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ISLAND HISTORY: Charles Titcomb, 19th century Kaua‘i silk cultivator, planter and rancher

In 1830, former Yankee watchmaker Charles Titcomb (1805-83) was aboard the whaler, “Lyra,” when it was shipwrecked off Maui.

He then settled on Kaua‘i, and in 1836, he and Sherman Peck leased around 300 acres from Ladd &Co. to commence cultivating silk at Koloa.

There they planted thousands of mulberry trees, the leaves of which are the food of silk worms, which they’d imported from China and America.

By 1840, the two entrepreneurs expected their enterprise to be profitable, but drought and strong winds killed the mulberry trees, causing financial loss.

Peck left for Lahaina in 1841, but Titcomb stayed on at Koloa for a few months, until disease, aggravated by wet weather, killed off his entire crop of silkworms.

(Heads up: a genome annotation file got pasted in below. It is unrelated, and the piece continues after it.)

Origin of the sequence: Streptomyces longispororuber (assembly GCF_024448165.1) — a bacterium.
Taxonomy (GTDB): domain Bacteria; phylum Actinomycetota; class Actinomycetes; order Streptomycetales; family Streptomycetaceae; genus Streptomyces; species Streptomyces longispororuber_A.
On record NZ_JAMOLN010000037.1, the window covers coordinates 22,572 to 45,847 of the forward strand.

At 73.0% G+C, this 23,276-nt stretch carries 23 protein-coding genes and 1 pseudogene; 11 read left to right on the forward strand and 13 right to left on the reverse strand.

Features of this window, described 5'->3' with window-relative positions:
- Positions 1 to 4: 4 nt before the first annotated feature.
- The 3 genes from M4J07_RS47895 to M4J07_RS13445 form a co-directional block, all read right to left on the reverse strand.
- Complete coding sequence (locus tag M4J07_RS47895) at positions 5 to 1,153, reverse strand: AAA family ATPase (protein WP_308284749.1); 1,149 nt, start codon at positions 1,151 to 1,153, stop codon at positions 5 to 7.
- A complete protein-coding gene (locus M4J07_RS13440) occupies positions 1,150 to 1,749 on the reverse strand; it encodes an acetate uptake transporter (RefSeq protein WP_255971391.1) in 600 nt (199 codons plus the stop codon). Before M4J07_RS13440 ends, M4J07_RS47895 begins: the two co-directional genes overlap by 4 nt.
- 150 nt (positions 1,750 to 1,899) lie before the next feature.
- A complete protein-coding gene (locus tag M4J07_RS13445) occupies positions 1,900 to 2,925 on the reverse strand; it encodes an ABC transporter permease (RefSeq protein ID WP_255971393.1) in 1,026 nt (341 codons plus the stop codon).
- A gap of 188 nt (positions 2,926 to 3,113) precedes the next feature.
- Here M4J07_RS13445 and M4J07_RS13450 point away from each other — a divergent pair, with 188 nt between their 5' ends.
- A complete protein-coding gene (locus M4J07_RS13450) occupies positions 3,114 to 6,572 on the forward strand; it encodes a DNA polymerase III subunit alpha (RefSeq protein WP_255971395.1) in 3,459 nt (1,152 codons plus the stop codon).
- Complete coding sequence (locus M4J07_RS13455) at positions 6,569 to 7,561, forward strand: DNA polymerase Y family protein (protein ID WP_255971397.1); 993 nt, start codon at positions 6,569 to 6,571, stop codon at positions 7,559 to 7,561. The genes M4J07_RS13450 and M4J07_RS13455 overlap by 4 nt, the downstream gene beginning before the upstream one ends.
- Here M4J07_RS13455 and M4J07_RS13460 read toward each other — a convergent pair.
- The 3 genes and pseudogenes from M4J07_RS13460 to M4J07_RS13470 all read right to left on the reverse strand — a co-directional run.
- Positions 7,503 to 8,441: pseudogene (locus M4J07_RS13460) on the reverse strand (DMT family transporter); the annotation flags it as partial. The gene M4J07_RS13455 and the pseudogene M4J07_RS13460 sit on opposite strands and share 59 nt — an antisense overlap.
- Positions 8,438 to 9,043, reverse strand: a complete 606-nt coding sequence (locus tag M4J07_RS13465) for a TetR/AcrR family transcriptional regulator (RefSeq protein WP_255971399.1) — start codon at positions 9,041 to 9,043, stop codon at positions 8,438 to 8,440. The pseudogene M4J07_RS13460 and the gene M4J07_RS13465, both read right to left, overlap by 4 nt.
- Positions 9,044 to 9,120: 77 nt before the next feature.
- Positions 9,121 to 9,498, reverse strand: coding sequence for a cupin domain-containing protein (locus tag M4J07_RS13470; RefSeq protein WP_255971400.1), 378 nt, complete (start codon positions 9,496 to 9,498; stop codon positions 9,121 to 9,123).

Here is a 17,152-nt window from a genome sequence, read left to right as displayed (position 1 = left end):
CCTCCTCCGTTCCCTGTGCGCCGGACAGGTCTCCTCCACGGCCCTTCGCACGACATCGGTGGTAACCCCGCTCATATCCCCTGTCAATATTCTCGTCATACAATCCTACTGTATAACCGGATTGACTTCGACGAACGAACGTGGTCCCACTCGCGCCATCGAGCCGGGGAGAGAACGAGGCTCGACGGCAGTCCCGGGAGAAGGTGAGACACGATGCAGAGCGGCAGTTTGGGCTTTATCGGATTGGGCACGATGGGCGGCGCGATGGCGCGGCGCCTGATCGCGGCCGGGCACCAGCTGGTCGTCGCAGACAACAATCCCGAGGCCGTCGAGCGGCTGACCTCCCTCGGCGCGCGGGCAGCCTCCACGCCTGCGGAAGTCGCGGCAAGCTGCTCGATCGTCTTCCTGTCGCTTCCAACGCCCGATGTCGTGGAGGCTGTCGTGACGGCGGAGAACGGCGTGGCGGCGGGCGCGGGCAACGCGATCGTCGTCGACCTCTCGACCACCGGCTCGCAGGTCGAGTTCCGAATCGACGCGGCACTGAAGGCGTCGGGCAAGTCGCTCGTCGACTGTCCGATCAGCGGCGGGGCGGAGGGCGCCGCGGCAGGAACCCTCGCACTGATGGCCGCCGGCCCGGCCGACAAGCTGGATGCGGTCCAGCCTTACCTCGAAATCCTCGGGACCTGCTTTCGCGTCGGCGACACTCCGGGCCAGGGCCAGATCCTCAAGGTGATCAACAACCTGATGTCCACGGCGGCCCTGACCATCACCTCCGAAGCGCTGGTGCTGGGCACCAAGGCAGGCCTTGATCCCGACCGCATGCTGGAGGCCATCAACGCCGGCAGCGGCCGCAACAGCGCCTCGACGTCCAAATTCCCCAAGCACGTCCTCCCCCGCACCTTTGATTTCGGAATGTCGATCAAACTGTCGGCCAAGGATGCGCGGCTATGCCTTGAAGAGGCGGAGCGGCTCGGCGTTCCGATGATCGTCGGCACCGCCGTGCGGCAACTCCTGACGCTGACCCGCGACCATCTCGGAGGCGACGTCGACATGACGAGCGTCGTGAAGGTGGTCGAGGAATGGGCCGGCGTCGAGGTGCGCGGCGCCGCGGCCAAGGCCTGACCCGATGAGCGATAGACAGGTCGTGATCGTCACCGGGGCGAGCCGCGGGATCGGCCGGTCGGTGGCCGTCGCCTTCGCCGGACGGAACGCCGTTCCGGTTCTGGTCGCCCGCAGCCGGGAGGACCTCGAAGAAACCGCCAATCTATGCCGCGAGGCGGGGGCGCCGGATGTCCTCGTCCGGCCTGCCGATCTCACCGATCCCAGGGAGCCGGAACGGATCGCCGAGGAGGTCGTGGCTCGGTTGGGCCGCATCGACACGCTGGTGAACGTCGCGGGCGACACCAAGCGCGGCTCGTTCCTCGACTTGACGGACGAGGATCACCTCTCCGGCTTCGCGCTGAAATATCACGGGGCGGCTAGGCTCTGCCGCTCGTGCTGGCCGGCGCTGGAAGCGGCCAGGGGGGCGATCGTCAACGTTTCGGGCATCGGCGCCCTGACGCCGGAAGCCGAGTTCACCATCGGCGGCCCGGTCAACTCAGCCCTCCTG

Thus, Titcomb’s and Peck’s silk enterprise at Koloa ended in failure.

But, Titcomb, whose hallmark was persistence, then tried his hand at silk cultivation in Hanalei on land he leased from Kamehameha III.

However, Titcomb’s Hanalei silk enterprise also failed, and allegations the failure was due to the missionaries at Waioli forbidding his Hawaiian workers to feed the silk worms on Sundays, thus causing them to die, remain a point of dispute.

Thereafter, after losing several thousand dollars in his silk enterprise, Titcomb borrowed money and commenced planting coffee at Hanalei.

Once again, success eluded Titcomb, for in 1847, torrential rains damaged the coffee trees, which was followed by labor shortages due to an epidemic and the California gold rush.

Next came drought and coffee blight.

So, Titcomb tried raising sugarcane at Hanalei, but the cane didn’t grow well in Hanalei’s wet climate.

Finally, Titcomb sold his 750-acre Hanalei sugar plantation in 1863 to Robert C. Wyllie and moved to Kilauea, where he’d purchased a land grant from Kamehameha IV and raised cattle.

Success finally came to Titcomb in 1877, when he sold his Kilauea ranch to Englishmen Capt. John Ross and Edward Adams, who then founded Kilauea Sugar Plantation, with Titcomb remaining at Kilauea to build the plantation’s first sugar mill.

Charles Titcomb and his wife, Kanikele Kamalenui (1827-81), had three sons and five daughters.
Source: The Garden Island

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